Given the current hurricane season, I recently wrote and published in Trends in State Courts a review of recent efforts, mostly by legislatures, to give courts more power to handle disasters.
What happens when a courthouse is rendered unusable following a man-made or natural disaster? Many states have started to grant special powers to chief justices and court leadership to help courts meet these challenges.
Trends in State Courts is an annual, peer-reviewed publication that highlights innovative practices in critical areas that are of interest to courts, and often serves as a guide for developing new initiatives and programs, and informing and supporting policy decisions.
Trends in State Courts is the only publication of its kind and enjoys a wide circulation among the state court community. It is distributed in hard copy and electronically.
Submissions for the 2018 edition are now being accepted. Please email abstracts of no more than 500 words by October 13, 2017 to Deborah Smith at firstname.lastname@example.org. Abstracts received after this date are welcome and will be considered for later editions or for our monthly online version.
In addition to the Trends 2018 publication, we have monthly articles on our Trends website with a rolling submission process.
Suggested topics might include:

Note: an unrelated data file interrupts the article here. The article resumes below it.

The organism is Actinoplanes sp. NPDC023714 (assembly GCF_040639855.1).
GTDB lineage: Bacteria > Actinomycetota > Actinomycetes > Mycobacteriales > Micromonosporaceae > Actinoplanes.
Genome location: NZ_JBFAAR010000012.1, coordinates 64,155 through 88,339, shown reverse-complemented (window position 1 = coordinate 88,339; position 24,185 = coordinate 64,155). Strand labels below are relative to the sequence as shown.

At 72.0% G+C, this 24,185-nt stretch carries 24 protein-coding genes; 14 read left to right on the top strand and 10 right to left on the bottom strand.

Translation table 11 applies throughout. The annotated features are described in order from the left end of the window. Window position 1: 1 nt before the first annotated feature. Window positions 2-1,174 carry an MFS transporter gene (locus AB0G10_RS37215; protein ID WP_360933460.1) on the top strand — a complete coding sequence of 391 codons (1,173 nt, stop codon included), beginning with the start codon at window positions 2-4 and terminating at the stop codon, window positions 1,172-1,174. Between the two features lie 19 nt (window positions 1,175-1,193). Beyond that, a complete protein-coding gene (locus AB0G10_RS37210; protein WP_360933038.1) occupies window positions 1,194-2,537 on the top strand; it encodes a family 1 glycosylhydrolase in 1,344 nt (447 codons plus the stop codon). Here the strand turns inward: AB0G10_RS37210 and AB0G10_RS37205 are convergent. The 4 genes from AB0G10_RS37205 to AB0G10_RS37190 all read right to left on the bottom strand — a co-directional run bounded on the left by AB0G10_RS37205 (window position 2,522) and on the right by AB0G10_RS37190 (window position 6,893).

- Opioid Crisis
- Security (Judicial, Cybersecurity)
- Rural Courts
- Safety (Children, Elders, Community)
- Human Trafficking
- Pretrial Risk Assessment
- Problem Solving Courts
- Well Being
Visit the Trends in State Courts website at www.ncsc.org/trends .
Thanks to your support Gavel to Gavel the blog has been named one of the ABA Journal Top 100 Blawgs (law blogs) four of the last five years!
The ABA Journal is seeking nominations again this year starting today and running through Sunday, July 30, 2017.
If you enjoy Gavel to Gavel and would like to show your support, visit the ABA Journal Web 100 Amici page and suggest Gavel to Gavel.
I have this in the latest edition of Judicature.
The article looks at location bans (“courthouse”, “exclusive use”, etc.) and personnel exemptions (e.g. judges, law enforcement in general, law enforcement assigned to court security). It also examines the legislative efforts to expand courthouse/courtroom carry.